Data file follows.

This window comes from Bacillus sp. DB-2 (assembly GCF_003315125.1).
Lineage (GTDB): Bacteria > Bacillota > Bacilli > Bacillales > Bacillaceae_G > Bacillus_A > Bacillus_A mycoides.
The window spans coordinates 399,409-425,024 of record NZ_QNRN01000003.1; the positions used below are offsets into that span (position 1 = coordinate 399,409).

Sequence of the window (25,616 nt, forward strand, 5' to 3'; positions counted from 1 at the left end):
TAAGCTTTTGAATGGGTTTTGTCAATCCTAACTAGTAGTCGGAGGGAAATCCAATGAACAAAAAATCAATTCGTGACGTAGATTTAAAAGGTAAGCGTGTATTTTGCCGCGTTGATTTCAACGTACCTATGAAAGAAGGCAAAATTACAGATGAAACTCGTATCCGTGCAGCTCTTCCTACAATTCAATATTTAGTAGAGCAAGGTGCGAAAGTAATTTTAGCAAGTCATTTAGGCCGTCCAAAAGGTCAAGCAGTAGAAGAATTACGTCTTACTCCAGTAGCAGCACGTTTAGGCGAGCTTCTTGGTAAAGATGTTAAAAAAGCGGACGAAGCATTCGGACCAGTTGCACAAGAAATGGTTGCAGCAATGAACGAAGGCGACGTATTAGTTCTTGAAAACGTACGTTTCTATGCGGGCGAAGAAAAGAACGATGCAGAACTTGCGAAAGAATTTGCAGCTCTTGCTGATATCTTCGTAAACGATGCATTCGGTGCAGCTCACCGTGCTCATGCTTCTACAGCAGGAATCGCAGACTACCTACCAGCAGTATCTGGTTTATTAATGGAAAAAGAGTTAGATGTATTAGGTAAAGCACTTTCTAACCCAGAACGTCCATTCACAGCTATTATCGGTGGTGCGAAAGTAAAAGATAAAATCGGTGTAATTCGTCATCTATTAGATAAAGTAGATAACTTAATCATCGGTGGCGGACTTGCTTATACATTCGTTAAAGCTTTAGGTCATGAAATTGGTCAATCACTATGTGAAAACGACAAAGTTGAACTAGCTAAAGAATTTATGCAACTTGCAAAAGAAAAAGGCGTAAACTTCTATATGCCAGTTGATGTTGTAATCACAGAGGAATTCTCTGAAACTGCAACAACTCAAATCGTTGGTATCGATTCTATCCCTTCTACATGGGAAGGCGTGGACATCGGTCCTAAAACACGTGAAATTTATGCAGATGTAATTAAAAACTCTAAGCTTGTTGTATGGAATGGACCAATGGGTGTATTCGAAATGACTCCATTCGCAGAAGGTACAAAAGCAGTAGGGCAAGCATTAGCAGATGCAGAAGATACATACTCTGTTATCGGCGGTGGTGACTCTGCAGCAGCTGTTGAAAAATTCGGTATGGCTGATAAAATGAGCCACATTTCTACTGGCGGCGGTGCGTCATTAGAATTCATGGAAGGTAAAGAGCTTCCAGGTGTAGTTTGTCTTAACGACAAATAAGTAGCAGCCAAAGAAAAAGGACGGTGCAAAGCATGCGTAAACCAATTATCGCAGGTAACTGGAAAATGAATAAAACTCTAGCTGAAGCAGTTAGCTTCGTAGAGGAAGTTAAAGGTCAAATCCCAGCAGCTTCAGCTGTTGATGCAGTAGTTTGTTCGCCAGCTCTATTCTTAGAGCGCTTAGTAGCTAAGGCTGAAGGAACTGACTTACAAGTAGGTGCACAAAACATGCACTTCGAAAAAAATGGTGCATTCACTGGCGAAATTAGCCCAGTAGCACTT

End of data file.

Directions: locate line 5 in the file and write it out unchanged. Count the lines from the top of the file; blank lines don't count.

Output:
TAAGCTTTTGAATGGGTTTTGTCAATCCTAACTAGTAGTCGGAGGGAAATCCAATGAACAAAAAATCAATTCGTGACGTAGATTTAAAAGGTAAGCGTGTATTTTGCCGCGTTGATTTCAACGTACCTATGAAAGAAGGCAAAATTACAGATGAAACTCGTATCCGTGCAGCTCTTCCTACAATTCAATATTTAGTAGAGCAAGGTGCGAAAGTAATTTTAGCAAGTCATTTAGGCCGTCCAAAAGGTCAAGCAGTAGAAGAATTACGTCTTACTCCAGTAGCAGCACGTTTAGGCGAGCTTCTTGGTAAAGATGTTAAAAAAGCGGACGAAGCATTCGGACCAGTTGCACAAGAAATGGTTGCAGCAATGAACGAAGGCGACGTATTAGTTCTTGAAAACGTACGTTTCTATGCGGGCGAAGAAAAGAACGATGCAGAACTTGCGAAAGAATTTGCAGCTCTTGCTGATATCTTCGTAAACGATGCATTCGGTGCAGCTCACCGTGCTCATGCTTCTACAGCAGGAATCGCAGACTACCTACCAGCAGTATCTGGTTTATTAATGGAAAAAGAGTTAGATGTATTAGGTAAAGCACTTTCTAACCCAGAACGTCCATTCACAGCTATTATCGGTGGTGCGAAAGTAAAAGATAAAATCGGTGTAATTCGTCATCTATTAGATAAAGTAGATAACTTAATCATCGGTGGCGGACTTGCTTATACATTCGTTAAAGCTTTAGGTCATGAAATTGGTCAATCACTATGTGAAAACGACAAAGTTGAACTAGCTAAAGAATTTATGCAACTTGCAAAAGAAAAAGGCGTAAACTTCTATATGCCAGTTGATGTTGTAATCACAGAGGAATTCTCTGAAACTGCAACAACTCAAATCGTTGGTATCGATTCTATCCCTTCTACATGGGAAGGCGTGGACATCGGTCCTAAAACACGTGAAATTTATGCAGATGTAATTAAAAACTCTAAGCTTGTTGTATGGAATGGACCAATGGGTGTATTCGAAATGACTCCATTCGCAGAAGGTACAAAAGCAGTAGGGCAAGCATTAGCAGATGCAGAAGATACATACTCTGTTATCGGCGGTGGTGACTCTGCAGCAGCTGTTGAAAAATTCGGTATGGCTGATAAAATGAGCCACATTTCTACTGGCGGCGGTGCGTCATTAGAATTCATGGAAGGTAAAGAGCTTCCAGGTGTAGTTTGTCTTAACGACAAATAAGTAGCAGCCAAAGAAAAAGGACGGTGCAAAGCATGCGTAAACCAATTATCGCAGGTAACTGGAAAATGAATAAAACTCTAGCTGAAGCAGTTAGCTTCGTAGAGGAAGTTAAAGGTCAAATCCCAGCAGCTTCAGCTGTTGATGCAGTAGTTTGTTCGCCAGCTCTATTCTTAGAGCGCTTAGTAGCTAAGGCTGAAGGAACTGACTTACAAGTAGGTGCACAAAACATGCACTTCGAAAAAAATGGTGCATTCACTGGCGAAATTAGCCCAGTAGCACTT